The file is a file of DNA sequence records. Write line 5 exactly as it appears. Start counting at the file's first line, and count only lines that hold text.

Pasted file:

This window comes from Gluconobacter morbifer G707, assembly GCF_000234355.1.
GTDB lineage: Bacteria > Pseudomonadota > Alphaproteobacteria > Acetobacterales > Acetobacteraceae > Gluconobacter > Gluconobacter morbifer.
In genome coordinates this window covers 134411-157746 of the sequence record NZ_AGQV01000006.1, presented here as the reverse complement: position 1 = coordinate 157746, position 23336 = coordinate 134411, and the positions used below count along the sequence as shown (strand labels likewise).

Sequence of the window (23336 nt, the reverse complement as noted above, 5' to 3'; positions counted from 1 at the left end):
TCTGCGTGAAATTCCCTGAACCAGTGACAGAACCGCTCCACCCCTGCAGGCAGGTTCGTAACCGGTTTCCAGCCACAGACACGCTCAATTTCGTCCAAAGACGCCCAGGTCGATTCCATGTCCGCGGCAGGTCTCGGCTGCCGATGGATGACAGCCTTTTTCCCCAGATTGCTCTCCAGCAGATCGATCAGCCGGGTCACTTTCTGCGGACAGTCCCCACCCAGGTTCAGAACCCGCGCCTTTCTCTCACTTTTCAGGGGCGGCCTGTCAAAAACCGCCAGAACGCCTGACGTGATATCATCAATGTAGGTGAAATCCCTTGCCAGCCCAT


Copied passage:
TCTGCGTGAAATTCCCTGAACCAGTGACAGAACCGCTCCACCCCTGCAGGCAGGTTCGTAACCGGTTTCCAGCCACAGACACGCTCAATTTCGTCCAAAGACGCCCAGGTCGATTCCATGTCCGCGGCAGGTCTCGGCTGCCGATGGATGACAGCCTTTTTCCCCAGATTGCTCTCCAGCAGATCGATCAGCCGGGTCACTTTCTGCGGACAGTCCCCACCCAGGTTCAGAACCCGCGCCTTTCTCTCACTTTTCAGGGGCGGCCTGTCAAAAACCGCCAGAACGCCTGACGTGATATCATCAATGTAGGTGAAATCCCTTGCCAGCCCAT